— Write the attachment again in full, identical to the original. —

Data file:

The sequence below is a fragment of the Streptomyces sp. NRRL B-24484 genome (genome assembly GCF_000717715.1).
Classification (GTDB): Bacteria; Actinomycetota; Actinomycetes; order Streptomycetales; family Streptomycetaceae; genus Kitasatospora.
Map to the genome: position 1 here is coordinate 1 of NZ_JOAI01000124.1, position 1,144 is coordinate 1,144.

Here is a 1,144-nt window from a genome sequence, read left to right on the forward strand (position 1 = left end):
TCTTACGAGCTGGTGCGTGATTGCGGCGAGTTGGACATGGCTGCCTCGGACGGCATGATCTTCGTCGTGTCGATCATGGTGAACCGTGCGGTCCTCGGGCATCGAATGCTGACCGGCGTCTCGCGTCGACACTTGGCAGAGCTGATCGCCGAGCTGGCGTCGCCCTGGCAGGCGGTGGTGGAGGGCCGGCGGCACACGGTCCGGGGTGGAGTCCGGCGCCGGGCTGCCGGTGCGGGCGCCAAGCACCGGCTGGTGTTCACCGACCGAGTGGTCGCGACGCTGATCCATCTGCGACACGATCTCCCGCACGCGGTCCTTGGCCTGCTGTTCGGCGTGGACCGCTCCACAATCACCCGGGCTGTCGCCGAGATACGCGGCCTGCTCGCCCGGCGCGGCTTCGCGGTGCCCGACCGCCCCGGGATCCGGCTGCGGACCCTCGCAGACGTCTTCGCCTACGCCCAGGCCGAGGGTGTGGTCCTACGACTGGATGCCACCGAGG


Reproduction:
The sequence below is a fragment of the Streptomyces sp. NRRL B-24484 genome (genome assembly GCF_000717715.1).
Classification (GTDB): Bacteria; Actinomycetota; Actinomycetes; order Streptomycetales; family Streptomycetaceae; genus Kitasatospora.
Map to the genome: position 1 here is coordinate 1 of NZ_JOAI01000124.1, position 1,144 is coordinate 1,144.

Here is a 1,144-nt window from a genome sequence, read left to right on the forward strand (position 1 = left end):
TCTTACGAGCTGGTGCGTGATTGCGGCGAGTTGGACATGGCTGCCTCGGACGGCATGATCTTCGTCGTGTCGATCATGGTGAACCGTGCGGTCCTCGGGCATCGAATGCTGACCGGCGTCTCGCGTCGACACTTGGCAGAGCTGATCGCCGAGCTGGCGTCGCCCTGGCAGGCGGTGGTGGAGGGCCGGCGGCACACGGTCCGGGGTGGAGTCCGGCGCCGGGCTGCCGGTGCGGGCGCCAAGCACCGGCTGGTGTTCACCGACCGAGTGGTCGCGACGCTGATCCATCTGCGACACGATCTCCCGCACGCGGTCCTTGGCCTGCTGTTCGGCGTGGACCGCTCCACAATCACCCGGGCTGTCGCCGAGATACGCGGCCTGCTCGCCCGGCGCGGCTTCGCGGTGCCCGACCGCCCCGGGATCCGGCTGCGGACCCTCGCAGACGTCTTCGCCTACGCCCAGGCCGAGGGTGTGGTCCTACGACTGGATGCCACCGAGG